Finding Syndications to Partner With

10 Replies

My partner and I are moving to Kentucky to begin syndicating apartments in Lexington and Covington (or Cincinnati). Because we won't move until November/December, networking with the local REIA isn't feasible. Do you have any suggestions on how to find and connect with syndicators in that area?

Our goal is to find a C class deal (10-40 units) and bring money for the purchase and rehab to another syndicator's table. We would prefer to have someone experienced on board for our first deal - and potentially many more if we like the relationship. 

We have hands on experience in property management, rehabs, and deal finding - but are looking to scale. I am a businesswoman and salesperson, and my partner is an engineer. We have a strong network of high net worth individuals.  

@Frances Buerkens It sounds like you have the background, resources and ability to go big. Why not focus on larger properties?

As for your question, you may be able to find some investor networks on facebook and linkedin to connect with prior to the move.

@Greg Dickerson Thanks for the encouraging words! 


We do have the resources to go big - but working with engineers (aka aerospace engineers) as investors leads to a unique view point of risk. It's okay to take risk, but it must be thoroughly quantified. 

Our lack of experience with apartments leads us to believe that doing a smaller deal will allow us to use it as a hardened proof of concept before leaping into bigger deals. We believe (accurately or otherwise) that doing a small deal and partnering with an experienced syndicator in this sector will enable us to better identify and mitigate risk. What would you do in our shoes?

BTW, I grew up playing St Anne's Bellfield (STAB) lacrosse team. We usually walloped them despite being the "redneck kids" from Lexington/Rockbridge County. Important stuff, I know! :)

Originally posted by @Frances Buerkens :

@Greg Dickerson Thanks for the encouraging words! 


We do have the resources to go big - but working with engineers (aka aerospace engineers) as investors leads to a unique view point of risk. It's okay to take risk, but it must be thoroughly quantified. 

Our lack of experience with apartments leads us to believe that doing a smaller deal will allow us to use it as a hardened proof of concept before leaping into bigger deals. We believe (accurately or otherwise) that doing a small deal and partnering with an experienced syndicator in this sector will enable us to better identify and mitigate risk. What would you do in our shoes?

BTW, I grew up playing St Anne's Bellfield (STAB) lacrosse team. We usually walloped them despite being the "redneck kids" from Lexington/Rockbridge County. Important stuff, I know! :)

I understand engineers, I work with them all the time including one rocket scientist so I get it.

The smaller class C deals are actually more risky the bigger nicer properties so this hat I do and would do in your shoes.

Small world. You've definitely taken the butt kicken to a whole new level. Not many Aerospace engineers are coming out of STAB.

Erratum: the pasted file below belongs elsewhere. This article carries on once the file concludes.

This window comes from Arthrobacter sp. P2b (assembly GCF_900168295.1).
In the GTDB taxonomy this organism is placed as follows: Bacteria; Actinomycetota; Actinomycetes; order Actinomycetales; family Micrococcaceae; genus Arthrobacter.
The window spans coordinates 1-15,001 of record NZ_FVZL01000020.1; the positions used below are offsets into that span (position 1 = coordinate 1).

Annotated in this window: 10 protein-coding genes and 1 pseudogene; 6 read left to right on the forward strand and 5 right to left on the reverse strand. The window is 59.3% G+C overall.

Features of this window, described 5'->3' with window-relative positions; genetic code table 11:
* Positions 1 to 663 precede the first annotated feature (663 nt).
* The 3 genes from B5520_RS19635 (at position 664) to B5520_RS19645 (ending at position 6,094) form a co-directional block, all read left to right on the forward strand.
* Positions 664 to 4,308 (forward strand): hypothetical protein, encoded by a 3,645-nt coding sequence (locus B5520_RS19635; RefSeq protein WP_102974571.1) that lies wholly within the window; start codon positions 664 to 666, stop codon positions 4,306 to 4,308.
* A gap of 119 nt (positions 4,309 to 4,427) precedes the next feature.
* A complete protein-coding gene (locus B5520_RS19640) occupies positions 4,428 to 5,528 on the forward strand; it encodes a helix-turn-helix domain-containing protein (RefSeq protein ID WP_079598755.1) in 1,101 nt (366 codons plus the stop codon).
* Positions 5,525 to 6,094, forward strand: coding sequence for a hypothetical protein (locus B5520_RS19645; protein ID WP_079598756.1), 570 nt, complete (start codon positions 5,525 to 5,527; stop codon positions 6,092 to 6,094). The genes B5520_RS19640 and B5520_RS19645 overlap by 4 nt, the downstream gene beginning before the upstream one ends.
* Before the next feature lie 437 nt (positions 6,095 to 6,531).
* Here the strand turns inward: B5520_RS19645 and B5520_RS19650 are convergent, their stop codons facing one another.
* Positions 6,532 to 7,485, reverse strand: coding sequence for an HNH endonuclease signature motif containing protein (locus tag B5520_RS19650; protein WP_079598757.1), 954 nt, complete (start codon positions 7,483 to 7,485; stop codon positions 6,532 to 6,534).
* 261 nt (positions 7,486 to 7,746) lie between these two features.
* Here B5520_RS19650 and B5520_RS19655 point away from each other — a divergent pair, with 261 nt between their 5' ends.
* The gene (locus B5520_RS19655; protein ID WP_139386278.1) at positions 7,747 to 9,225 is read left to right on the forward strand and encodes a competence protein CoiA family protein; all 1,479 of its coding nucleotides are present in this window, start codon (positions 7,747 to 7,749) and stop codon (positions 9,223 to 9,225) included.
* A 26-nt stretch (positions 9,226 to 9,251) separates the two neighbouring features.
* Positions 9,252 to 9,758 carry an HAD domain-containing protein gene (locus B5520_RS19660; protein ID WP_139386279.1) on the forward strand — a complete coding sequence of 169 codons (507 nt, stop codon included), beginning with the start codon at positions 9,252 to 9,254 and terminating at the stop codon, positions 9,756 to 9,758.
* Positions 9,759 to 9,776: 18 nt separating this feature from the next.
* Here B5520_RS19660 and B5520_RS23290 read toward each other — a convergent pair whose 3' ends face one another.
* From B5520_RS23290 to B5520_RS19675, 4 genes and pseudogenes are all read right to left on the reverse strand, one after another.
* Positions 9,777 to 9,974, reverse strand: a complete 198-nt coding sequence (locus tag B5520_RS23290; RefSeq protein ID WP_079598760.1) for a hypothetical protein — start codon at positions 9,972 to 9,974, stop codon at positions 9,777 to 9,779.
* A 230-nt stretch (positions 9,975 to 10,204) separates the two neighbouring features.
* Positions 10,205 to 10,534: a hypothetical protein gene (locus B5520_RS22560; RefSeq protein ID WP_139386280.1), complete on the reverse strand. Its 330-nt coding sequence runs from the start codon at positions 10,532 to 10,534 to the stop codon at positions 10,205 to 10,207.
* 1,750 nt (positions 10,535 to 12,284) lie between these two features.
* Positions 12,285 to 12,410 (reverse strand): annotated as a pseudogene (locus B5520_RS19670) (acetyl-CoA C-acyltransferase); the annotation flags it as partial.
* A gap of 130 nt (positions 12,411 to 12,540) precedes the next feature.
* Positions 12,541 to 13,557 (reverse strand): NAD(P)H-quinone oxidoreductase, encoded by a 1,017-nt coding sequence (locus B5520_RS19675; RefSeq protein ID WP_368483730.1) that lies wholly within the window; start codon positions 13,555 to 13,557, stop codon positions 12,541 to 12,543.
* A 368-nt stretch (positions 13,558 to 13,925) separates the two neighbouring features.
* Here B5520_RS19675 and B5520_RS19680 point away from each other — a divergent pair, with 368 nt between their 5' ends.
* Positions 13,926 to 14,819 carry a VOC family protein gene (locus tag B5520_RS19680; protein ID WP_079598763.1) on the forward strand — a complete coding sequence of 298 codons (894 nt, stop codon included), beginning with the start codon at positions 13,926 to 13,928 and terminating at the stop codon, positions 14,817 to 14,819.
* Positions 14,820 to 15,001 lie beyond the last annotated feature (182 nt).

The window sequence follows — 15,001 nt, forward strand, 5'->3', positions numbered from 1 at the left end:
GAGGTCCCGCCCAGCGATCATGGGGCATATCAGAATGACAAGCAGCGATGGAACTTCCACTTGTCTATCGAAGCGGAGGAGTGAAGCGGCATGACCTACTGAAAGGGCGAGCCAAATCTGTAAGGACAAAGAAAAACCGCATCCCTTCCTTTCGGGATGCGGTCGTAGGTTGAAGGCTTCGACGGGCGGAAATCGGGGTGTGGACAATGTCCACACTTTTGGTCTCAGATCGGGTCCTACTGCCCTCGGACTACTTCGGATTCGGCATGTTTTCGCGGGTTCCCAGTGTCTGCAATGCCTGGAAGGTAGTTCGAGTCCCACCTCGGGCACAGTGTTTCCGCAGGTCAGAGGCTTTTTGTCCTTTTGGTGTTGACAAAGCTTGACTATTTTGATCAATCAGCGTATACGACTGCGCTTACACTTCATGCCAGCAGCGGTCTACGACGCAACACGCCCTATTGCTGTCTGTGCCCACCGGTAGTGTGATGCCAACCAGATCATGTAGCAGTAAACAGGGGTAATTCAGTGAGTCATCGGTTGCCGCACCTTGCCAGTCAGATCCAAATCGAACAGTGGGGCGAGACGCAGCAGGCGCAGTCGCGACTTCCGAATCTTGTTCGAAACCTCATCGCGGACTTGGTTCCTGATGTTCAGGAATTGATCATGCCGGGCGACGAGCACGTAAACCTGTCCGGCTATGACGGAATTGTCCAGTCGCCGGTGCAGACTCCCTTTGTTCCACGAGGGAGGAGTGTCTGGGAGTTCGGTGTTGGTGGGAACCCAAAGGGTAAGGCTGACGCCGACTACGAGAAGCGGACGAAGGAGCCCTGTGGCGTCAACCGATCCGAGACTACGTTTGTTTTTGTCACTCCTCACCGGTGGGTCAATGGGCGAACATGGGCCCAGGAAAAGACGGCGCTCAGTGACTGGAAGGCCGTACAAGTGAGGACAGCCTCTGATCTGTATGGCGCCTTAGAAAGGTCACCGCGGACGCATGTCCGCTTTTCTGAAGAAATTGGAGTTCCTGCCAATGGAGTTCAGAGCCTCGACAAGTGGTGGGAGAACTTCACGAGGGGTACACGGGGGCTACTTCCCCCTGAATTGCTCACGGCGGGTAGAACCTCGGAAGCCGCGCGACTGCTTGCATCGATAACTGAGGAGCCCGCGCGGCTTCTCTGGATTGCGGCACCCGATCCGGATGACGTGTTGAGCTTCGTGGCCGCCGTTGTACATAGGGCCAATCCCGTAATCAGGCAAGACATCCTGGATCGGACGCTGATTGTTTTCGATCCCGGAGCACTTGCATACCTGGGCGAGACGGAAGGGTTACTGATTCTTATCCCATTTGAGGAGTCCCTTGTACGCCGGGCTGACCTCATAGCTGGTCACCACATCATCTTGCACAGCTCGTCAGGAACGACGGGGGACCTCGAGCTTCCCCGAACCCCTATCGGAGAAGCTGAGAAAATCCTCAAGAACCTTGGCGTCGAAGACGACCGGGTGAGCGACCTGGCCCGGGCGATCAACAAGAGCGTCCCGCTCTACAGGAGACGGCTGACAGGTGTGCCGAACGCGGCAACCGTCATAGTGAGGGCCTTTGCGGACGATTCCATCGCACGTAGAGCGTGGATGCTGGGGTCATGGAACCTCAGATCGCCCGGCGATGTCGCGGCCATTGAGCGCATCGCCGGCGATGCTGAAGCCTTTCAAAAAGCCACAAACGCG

I would be happy to discuss more in depth if you'd like to shoot me a PM.

@Frances Buerkens

If you're looking to scale, and sounds like you have the experience and the financial resources, then consider building a team of professionals to support you. Also, 10 units is not scaling. Go bigger! 

If you're looking to connect with sponsors who syndicate locally PM me and I'll make the intro.

Originally posted by @Frances Buerkens :

My partner and I are moving to Kentucky to begin syndicating apartments in Lexington and Covington (or Cincinnati). Because we won't move until November/December, networking with the local REIA isn't feasible. Do you have any suggestions on how to find and connect with syndicators in that area?

Our goal is to find a C class deal (10-40 units) and bring money for the purchase and rehab to another syndicator's table. We would prefer to have someone experienced on board for our first deal - and potentially many more if we like the relationship. 

We have hands on experience in property management, rehabs, and deal finding - but are looking to scale. I am a businesswoman and salesperson, and my partner is an engineer. We have a strong network of high net worth individuals.  

Your cost structure will be out of whack when doing 10-40 units syndications. In other words, legal / accounting and other costs will be too high relative to the amount of cash flow/profit you will be able to generate i.e. financial risk management will not be optimal.

@Frances Buerkens , the best way to find experienced syndicators is to go to multifamily seminars that are being offered all over the country. Seems like there's one you can go to every month. At these events you will find a team of experienced operators, as well as guys who are passive. Join FB Multifamily groups. There are a ton of those out there as well. You can make some valuable connections right online, while sipping your coffee. Hopefully this helps. Good luck

@Tj Hines I like coffee and I like networking. 

I'm on the road 90% of the time for the next 5 months, but that will drop off this winter. (Thank goodness....) I'm interested in short-term networking potential while travel dominates my life. MF Facebook groups sound promising - and can be done from the airport!